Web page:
Of course, there is no question that (Dame) Diana Rigg was a strong draw, especially for male viewers, but there's much more to appreciate than the eye candy she provides. Mrs. Peel is highly intelligent, strong, capable, cool and sophisticated, all of which makes her intensely interesting and an ideal role model for like-minded women. And considering the era of the show, she was way ahead of her time—somewhat ironic since, after leaving the show, both she and Honor Blackman went on to appear in Bond films.

Tara King (Linda Thorson)Following the incomparable Emma Peel came Tara King. Endless debate surrounds Linda Thorson's attempt to fill the shoes of her predecessor; while some blame a young and inexperienced actress for the show's loss of popularity in some quarters, it is probably fairer to say that the producers failed to maintain the "magic formula." But despite the fact that there were plenty of Tara fans, particularly in France, the Americans essentially killed the series by placing it against mega-hit Laugh-In, and without vital American financial support, the series was doomed.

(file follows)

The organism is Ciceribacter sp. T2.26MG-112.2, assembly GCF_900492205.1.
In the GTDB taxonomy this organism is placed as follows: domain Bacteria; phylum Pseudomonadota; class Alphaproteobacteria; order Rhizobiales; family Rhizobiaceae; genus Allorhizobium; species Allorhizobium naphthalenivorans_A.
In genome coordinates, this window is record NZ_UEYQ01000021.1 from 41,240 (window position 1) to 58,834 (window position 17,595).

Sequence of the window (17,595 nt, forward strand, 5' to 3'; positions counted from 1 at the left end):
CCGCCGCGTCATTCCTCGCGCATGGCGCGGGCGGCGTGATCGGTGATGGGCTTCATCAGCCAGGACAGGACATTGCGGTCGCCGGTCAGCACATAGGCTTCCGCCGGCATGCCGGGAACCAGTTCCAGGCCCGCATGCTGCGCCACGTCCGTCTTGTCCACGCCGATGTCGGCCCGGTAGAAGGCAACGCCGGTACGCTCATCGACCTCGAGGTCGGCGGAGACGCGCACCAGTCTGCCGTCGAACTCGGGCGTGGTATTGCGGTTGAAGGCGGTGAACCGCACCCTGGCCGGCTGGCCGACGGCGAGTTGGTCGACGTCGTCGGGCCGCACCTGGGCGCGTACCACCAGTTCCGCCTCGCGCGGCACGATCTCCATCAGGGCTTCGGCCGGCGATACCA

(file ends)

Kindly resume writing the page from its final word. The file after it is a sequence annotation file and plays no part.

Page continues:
By 1976 one of several attempts to resurrect the program resulted in 26 episodes of The New Avengers, a show muddled by stylistic disagreements between the French and Canadian backers and the British producers. Macnee's misgivings about the show are perhaps well-founded—heavy on action and violence, it has virtually none of the original's wit and charm. However, it is not without its merits, and the episodes are enjoyable if one does not view them with great expectations.